In my review of Rise of the Tomb Raider earlier this week I wrote about how the game's Expeditions replay mode, with its blind packs of game-altering cards, was "a blatant play for YouTube relevance and micro-transaction revenue". Crystal Dynamics has now both proved my point and challenged my cynicism by announcing some pretty novel and interesting Twitch integration for Expeditions.
Inspired by the Twitch Plays phenomenon in which a community of viewers attempts to play games like Pokémon and Dark Souls together, Rise of the Tomb Raider allows viewers watching an Expeditions stream to vote on conditions that will change the streamer's game. If the streamer has enabled the feature and is broadcasting via the Xbox One Twitch app, every six minutes viewers will be asked to vote on one of two cards to apply to the player's game. That card will then be active for the next five minutes, or until the player dies or restarts.
As well as determining Lara Croft's outfits and equipment, Expeditions cards can make the game harder (by restricting health regeneration or ammo, say), easier ("enemies that land a melee attack have a chance of bursting into flame"), or sillier (big head mode, your bow fires chickens instead of arrows). The cards Twitch players can vote on will be drawn from these three categories and from a selection of 64 cards curated by the developer; the player doesn't have to own the cards in question.
Rise of the Tomb Raider even allows Twitch viewers to make in-game progress, of sorts, just by watching other people play it. If you're watching via the Xbox One Twitch app (and the streamer is using it, too), you'll be rewarded with in-game credits just for witnessing the player make progress by completing a mission, challenge or achievement. You get 500 credits each time, which can then be spent on packs of Expeditions cards. (A basic card pack, for reference, costs 20,000 credits, or £1.59.)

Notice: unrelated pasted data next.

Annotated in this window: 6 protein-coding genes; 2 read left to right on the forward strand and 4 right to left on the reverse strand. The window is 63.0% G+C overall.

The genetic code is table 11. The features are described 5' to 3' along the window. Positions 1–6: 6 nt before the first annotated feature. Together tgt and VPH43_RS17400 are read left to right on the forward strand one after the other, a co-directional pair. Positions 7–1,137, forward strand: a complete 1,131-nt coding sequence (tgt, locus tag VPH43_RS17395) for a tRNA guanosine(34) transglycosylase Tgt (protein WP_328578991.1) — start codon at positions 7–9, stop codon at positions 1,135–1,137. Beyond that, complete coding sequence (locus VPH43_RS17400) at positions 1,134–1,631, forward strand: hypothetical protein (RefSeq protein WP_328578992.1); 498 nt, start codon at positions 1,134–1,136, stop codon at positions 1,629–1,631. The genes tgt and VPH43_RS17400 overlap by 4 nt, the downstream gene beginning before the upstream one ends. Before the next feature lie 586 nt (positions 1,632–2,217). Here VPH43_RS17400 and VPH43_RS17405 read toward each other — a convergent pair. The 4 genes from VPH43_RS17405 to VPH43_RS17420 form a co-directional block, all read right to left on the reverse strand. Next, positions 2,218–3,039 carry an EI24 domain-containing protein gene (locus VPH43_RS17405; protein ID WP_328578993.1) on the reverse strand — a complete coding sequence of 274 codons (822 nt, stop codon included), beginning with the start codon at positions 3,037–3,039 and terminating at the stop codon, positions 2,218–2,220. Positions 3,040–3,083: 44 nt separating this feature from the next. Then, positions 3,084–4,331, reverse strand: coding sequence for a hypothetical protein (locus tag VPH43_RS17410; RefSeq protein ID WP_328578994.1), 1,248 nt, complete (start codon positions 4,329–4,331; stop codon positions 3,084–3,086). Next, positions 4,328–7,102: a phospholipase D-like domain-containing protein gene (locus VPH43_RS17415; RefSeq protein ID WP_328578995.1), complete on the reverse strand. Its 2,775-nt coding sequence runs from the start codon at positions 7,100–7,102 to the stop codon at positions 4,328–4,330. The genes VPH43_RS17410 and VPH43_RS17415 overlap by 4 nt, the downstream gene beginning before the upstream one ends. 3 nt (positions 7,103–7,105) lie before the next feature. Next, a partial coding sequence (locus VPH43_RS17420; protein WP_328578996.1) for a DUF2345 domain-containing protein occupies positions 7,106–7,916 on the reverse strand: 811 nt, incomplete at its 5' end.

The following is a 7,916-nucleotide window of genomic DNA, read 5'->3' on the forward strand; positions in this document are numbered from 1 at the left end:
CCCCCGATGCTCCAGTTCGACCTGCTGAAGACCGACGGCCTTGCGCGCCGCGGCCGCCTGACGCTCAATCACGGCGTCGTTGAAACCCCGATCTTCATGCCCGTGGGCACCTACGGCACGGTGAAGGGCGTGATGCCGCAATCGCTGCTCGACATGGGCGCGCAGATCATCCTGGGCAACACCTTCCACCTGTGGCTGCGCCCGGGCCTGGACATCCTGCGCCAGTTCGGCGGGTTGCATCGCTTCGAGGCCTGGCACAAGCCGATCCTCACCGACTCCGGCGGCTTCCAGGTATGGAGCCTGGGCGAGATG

Is it all just a gimmick? Well, yes - this implementation of "broadcast interaction", as the menu option calls it, is pretty simple, and smacks strongly of a marketing synergy brainstorm. "By incorporating interactive functionality into a storied franchise like Tomb Raider for Rise of the Tomb Raider, it illustrates the appeal of social video," says Twitch's senior vice-president of marketing, Matthew DiPietro, in the press release.
But it's fascinating to see a grassroots community movement like Twitch Plays get industry recognition in this way - and to see a player's interaction with a video audience not just influence game design, but actually get integrated with the technology. It brings the kind of interaction that well-known streamers enjoy with their audiences within reach of regular joes (and you don't even need to talk!). And it's a feather in the cap of the Xbox One Twitch app, showing the extra level of integration that's possible between game and broadcast when you move to its closed system, and giving both players and viewers a strong motivation to use it.
Will we be seeing more features like this? "We don't have anything to announce at this time. If you're a fan of the feature, let us know at Xbox Feedback," says the FAQ. But if you ask me, you can bet on it.